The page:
BAGHDAD — Iraq was poised to record its lowest turnout in history in an early parliamentary election Sunday, signaling the depth of public skepticism about whether the vote will bring change.

It was the sixth nationwide vote in Iraq since the 2003 U.S.-led invasion toppled Saddam Hussein, gutted the state and installed a political system that has left the country mired in corruption and dysfunction.

In effect, Sunday’s election was a referendum on that system, and most Iraqis chose to stay home.

Despite a months-long campaign and millions of dollars spent by foreign governments including the United States to boost trust in the voting process, Iraq’s electoral commission said that turnout by midday was around 20 percent and that it had risen only slowly through the afternoon.

Prime Minister Mustafa al-
Kadhimi came to office last year promising early elections after mass protests ousted his predecessor, Adel Abdul Mahdi, in 2019. On Sunday, voters trickled to the polls through some of the streets where security forces had fired live ammunition into crowds and killed 600 during the months-long protests.

As the clock wound down on the vote, mosque loudspeakers urged people to head to the polls. Politicians used social media to do the same.

When the polls closed at 6 p.m., major hotels set off fireworks, as authorities had instructed, lighting the darkened skies above the silent streets.

“We have completed our duty and promised to hold fair and safe elections and we have provided the capabilities to make them successful,” Kadhimi posted in a message on his Twitter account.

The international community sent hundreds of election observers and focused attention on fraud prevention.

Among the efforts: Electronic voter cards, once used, must be suspended for 72 hours to prevent any ballot being cast twice. But reports had been circulating for weeks that political parties, including those backed by Iran, were buying votes ahead of time with clothing or cash payments. Candidates linked to the protest movement faced regular threats. Some were physically attacked. Bombs were placed outside the homes of others.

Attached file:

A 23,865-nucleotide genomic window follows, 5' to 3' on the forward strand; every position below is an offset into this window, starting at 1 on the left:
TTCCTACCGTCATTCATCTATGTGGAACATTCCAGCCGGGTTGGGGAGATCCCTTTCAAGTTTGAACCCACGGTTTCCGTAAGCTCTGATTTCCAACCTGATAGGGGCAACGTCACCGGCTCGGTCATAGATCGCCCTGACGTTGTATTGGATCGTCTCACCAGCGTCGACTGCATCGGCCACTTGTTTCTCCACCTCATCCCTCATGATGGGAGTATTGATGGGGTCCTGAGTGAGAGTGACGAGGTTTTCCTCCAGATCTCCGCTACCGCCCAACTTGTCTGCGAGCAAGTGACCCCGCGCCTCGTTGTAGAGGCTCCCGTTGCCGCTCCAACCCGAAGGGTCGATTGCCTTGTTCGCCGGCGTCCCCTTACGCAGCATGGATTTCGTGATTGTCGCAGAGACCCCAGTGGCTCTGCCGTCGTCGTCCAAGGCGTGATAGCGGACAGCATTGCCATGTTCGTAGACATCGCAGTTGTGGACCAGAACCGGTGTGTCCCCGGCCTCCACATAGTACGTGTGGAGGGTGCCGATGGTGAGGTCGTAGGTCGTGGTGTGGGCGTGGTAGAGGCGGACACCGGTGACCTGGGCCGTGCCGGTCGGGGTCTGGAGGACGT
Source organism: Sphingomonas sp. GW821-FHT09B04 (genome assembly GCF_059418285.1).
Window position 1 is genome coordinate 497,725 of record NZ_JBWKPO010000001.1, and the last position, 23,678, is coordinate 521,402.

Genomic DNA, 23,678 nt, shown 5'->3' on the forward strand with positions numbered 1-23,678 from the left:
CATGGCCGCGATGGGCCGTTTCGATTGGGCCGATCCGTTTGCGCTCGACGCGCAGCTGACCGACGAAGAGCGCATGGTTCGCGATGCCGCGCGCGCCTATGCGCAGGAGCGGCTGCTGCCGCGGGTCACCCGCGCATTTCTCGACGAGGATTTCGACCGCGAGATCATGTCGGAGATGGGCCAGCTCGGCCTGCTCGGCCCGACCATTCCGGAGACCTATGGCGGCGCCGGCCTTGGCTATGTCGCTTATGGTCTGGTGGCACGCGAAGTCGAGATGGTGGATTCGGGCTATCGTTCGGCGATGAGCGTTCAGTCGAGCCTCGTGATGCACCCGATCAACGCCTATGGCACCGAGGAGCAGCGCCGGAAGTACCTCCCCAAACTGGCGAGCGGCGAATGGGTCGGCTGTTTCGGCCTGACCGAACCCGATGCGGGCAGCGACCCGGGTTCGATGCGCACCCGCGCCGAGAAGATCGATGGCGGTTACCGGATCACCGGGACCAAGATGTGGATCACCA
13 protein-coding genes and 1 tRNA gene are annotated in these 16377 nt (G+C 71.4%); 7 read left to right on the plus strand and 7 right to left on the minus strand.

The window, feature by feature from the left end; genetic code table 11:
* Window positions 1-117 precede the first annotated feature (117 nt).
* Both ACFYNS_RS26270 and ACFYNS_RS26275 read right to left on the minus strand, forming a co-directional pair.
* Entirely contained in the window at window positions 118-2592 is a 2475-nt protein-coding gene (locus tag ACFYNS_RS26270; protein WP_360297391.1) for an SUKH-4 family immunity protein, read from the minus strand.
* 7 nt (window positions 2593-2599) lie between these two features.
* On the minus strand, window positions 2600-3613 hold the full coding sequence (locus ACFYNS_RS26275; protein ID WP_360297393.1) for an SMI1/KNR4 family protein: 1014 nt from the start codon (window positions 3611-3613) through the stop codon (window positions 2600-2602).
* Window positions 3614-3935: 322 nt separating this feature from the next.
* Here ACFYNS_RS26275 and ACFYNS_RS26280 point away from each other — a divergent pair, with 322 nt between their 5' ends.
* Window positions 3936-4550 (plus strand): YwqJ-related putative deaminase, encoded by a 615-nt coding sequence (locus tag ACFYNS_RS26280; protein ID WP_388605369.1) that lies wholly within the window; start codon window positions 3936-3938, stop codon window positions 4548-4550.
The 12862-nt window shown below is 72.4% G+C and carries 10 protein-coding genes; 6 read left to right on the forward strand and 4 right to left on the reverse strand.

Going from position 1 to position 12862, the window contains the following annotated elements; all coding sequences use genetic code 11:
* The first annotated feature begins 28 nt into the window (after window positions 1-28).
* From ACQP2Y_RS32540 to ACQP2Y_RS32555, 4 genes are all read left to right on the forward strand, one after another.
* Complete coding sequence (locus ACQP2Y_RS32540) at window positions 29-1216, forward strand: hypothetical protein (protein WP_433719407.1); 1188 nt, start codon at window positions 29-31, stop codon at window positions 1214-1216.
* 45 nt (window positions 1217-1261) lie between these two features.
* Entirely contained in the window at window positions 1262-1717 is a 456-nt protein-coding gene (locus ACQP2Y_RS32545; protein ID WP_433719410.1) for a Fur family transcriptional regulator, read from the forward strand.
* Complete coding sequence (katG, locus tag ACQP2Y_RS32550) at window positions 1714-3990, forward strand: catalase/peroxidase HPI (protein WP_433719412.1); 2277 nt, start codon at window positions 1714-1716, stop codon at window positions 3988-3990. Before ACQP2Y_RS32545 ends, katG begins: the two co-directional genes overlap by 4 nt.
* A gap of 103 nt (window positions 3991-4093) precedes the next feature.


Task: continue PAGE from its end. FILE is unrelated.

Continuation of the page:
By midday Sunday, at least 77 people had been arrested for alleged violations, Iraq’s military said. But procedural irregularities did not appear to be widespread.

For many Iraqis, said Sajad Jiyad, a fellow at the New York-based Century Foundation, “it’s to do with confidence in the possibility of change. Confidence that the elections have any meaning for them.”

Security forces were fanned out across Iraq, and the special forces were on high alert. Jets patrolled the sky all morning. Although the Islamic State terrorist group has largely been defeated here, it still manages sporadic attacks. The group claimed responsibility for a car bombing in the city of Ramadi last week.

Iraq remains a country in crisis, with public services crumbling and the electricity grid on its knees. Armed groups linked to Iran and populist cleric Moqtada al-Sadr have killed scores of government critics. On Saturday, police in the southern city of Diwa­niya said they had found the body of a teenager, Hayder Mohamed al-Zamili, who had shared a cartoon on Facebook likening Sadr’s followers to sheep.